The End of Passwords as a Powerful Tool for Improving Security

By Ghassan Dreibi, Cybersecurity Director at Cisco Latin America

In the midst of the constant interactions we all have with applications, services and data on the Internet using online accounts, digital security is an important pillar of support. A breach of this virtual information can result in serious real-world consequences such as financial theft, business interruption or damage to privacy. In other words, digitization without security is nonsense, and even if passwords are an important layer of protection for digital assets, they are no longer enough.

According to Verizon’s second annual data breach research study (2021) for 61% of virtual crimes, especially ransomware, weak or reused passwords were used, and Multi-Factor Authentication (MFA) acts as an additional layer of security, minimizing invasions and validating the identity of users.

Password-less authentication is a fundamental starting point for making viable the zero trust architecture, a strategic initiative that has “never trust, always verify” as its core principle, and is a resource that enterprises are already looking to a lot. Globally, more than half of IT decision-makers plan to implement a passwordless strategy in their organizations according to Cisco’s Duo Security Report (2021).

Multifactor authentication has proven to be the most secure and convenient alternative, as it is demanded by individuals, end users, as well as organizations and their direct and indirect employees. MFA is achieved when the system validates an identity using two or more actors, where neither includes something the user already knows (a password or PIN code), and with something the user has such as a token or fingerprint. This ensures that the user is who they claim to be and therefore improves security, simplifies authentication and reduces frustration, as people are not required to create, store or remember passwords.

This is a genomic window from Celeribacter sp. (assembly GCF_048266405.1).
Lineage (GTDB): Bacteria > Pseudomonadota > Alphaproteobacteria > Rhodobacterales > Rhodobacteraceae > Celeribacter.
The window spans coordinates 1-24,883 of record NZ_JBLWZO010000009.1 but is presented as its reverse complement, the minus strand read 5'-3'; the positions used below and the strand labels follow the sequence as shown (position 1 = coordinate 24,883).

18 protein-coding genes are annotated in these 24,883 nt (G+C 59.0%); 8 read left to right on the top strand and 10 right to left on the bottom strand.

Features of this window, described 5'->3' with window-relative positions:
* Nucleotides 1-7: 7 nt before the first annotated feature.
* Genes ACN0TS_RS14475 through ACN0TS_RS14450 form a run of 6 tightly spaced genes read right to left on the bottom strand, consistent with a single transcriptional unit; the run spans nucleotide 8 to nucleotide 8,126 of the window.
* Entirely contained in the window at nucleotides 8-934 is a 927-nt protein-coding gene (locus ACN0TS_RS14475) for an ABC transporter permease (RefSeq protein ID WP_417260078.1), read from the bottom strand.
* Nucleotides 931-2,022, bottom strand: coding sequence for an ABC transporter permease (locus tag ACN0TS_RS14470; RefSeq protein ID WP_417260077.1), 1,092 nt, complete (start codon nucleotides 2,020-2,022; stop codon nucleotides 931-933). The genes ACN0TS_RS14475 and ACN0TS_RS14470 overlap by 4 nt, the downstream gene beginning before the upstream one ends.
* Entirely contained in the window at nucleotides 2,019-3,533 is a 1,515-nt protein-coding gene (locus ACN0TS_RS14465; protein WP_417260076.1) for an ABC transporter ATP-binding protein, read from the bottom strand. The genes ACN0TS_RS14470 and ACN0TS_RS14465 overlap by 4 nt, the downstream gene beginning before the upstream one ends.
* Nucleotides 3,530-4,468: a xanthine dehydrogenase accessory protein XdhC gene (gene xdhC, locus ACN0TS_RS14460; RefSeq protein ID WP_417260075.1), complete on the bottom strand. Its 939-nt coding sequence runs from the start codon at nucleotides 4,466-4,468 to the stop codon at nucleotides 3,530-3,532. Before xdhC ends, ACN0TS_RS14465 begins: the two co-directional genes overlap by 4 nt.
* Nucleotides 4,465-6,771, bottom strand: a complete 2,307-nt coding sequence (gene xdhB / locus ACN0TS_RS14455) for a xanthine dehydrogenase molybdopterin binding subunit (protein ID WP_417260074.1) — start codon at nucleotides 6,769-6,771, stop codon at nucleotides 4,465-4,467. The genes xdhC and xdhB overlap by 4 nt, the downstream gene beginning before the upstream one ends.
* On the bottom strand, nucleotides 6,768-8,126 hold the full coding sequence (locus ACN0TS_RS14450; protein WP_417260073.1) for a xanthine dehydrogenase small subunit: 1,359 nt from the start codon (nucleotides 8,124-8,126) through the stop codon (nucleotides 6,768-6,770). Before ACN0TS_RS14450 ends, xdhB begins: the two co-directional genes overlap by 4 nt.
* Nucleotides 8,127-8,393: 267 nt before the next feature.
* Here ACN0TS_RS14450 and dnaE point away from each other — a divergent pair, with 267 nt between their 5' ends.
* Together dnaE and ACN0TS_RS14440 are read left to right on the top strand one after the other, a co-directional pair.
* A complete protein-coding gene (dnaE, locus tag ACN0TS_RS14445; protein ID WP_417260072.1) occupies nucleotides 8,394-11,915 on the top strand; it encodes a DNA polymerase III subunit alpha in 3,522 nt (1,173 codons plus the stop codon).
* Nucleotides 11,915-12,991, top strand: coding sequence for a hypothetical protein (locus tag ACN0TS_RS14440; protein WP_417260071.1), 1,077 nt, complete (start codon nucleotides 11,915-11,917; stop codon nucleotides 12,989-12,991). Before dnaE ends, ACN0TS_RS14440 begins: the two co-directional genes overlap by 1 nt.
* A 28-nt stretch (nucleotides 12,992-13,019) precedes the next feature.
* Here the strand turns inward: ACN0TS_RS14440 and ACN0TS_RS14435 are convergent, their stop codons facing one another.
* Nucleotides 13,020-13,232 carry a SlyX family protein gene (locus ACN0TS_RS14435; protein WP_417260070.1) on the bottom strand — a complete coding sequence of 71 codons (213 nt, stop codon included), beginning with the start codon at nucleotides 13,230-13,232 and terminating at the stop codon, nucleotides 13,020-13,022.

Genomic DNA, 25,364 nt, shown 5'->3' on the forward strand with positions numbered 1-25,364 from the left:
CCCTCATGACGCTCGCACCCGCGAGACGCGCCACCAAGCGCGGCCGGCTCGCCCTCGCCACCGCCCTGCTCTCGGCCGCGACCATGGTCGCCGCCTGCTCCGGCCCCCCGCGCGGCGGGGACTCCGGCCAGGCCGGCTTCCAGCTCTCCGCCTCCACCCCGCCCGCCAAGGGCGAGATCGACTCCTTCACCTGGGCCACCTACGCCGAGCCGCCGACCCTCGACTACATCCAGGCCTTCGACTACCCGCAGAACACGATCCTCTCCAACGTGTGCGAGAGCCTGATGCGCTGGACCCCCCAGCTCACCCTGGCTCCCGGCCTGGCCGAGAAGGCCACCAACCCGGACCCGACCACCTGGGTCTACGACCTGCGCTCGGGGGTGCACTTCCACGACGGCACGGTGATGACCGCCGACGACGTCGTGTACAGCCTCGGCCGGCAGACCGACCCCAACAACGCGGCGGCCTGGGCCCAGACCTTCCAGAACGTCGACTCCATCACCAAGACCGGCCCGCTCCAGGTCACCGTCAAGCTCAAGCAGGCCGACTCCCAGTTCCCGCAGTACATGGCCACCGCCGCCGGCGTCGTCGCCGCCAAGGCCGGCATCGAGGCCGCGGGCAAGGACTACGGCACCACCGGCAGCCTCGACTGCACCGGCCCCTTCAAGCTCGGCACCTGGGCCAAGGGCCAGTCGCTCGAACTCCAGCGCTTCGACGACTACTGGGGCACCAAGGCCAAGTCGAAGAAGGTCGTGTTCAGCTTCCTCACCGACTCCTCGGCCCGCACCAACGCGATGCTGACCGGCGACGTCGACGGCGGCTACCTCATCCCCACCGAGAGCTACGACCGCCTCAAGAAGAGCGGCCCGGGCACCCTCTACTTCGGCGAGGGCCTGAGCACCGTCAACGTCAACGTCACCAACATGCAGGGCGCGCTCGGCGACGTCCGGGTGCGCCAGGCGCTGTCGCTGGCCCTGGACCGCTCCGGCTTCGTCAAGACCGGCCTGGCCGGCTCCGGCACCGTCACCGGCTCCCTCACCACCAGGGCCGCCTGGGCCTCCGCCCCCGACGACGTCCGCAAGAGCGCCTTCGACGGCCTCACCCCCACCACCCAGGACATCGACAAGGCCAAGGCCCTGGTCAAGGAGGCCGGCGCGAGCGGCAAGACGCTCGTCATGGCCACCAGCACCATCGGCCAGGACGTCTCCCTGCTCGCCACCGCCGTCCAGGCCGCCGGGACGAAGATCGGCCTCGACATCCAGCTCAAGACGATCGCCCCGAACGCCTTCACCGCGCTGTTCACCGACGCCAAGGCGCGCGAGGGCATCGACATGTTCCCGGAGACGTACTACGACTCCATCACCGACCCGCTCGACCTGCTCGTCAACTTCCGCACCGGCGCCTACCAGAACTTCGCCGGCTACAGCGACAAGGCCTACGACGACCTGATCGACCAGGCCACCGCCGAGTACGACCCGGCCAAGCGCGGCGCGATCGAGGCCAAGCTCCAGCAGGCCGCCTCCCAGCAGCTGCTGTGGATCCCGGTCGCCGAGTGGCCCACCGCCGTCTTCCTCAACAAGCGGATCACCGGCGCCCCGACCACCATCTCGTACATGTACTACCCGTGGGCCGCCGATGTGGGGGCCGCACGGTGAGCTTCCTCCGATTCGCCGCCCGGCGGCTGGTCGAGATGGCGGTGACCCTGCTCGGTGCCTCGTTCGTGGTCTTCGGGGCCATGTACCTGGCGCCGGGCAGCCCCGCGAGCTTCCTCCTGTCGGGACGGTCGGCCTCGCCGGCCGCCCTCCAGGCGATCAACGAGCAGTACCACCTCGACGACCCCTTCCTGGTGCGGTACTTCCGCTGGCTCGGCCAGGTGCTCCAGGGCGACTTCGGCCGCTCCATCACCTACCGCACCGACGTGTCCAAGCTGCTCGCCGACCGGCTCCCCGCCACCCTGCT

For companies of different sizes that wish to follow this revolutionary digital security path with MFA, here are some important steps to take into account:

● Perform a census of all users and devices or at least a relevant part of them.

● Obtain from this census a centralized and complete database.

● Integrate the database in a cloud with the possibility of having a backup copy (back up).

And finally, define the MFA solution to be used, preferably adopting one tool for all applications.

These steps expand the use of multi-factor authentication solutions, evaluate the elimination of passwords for strong authentication and increase the number of people using zero trust architecture, ensuring that users are constantly validated.

Therefore, the benefits of passwordless authentication are undeniable and result in a higher level of security as well as reduced IT time and costs. According to the Gartner Group, each year, 20-50% of calls to IT from U.S. companies are related to passwords, such as password reset requests. The estimated cost of this support exceeds $1 million annually in the U.S. according to Forrester.

Passwordless authentication thus enhances the user experience, as users begin to access applications with a tap or a glance and perform their online interactions and transactions more securely by strengthening trust in authentication, a critical step in establishing a zero trust architecture.

In addition, it enables a quick switch to mobile or cloud, ensuring that users can work remotely, increasing productivity and driving business agility. In other words, MFA is a good choice for everyone.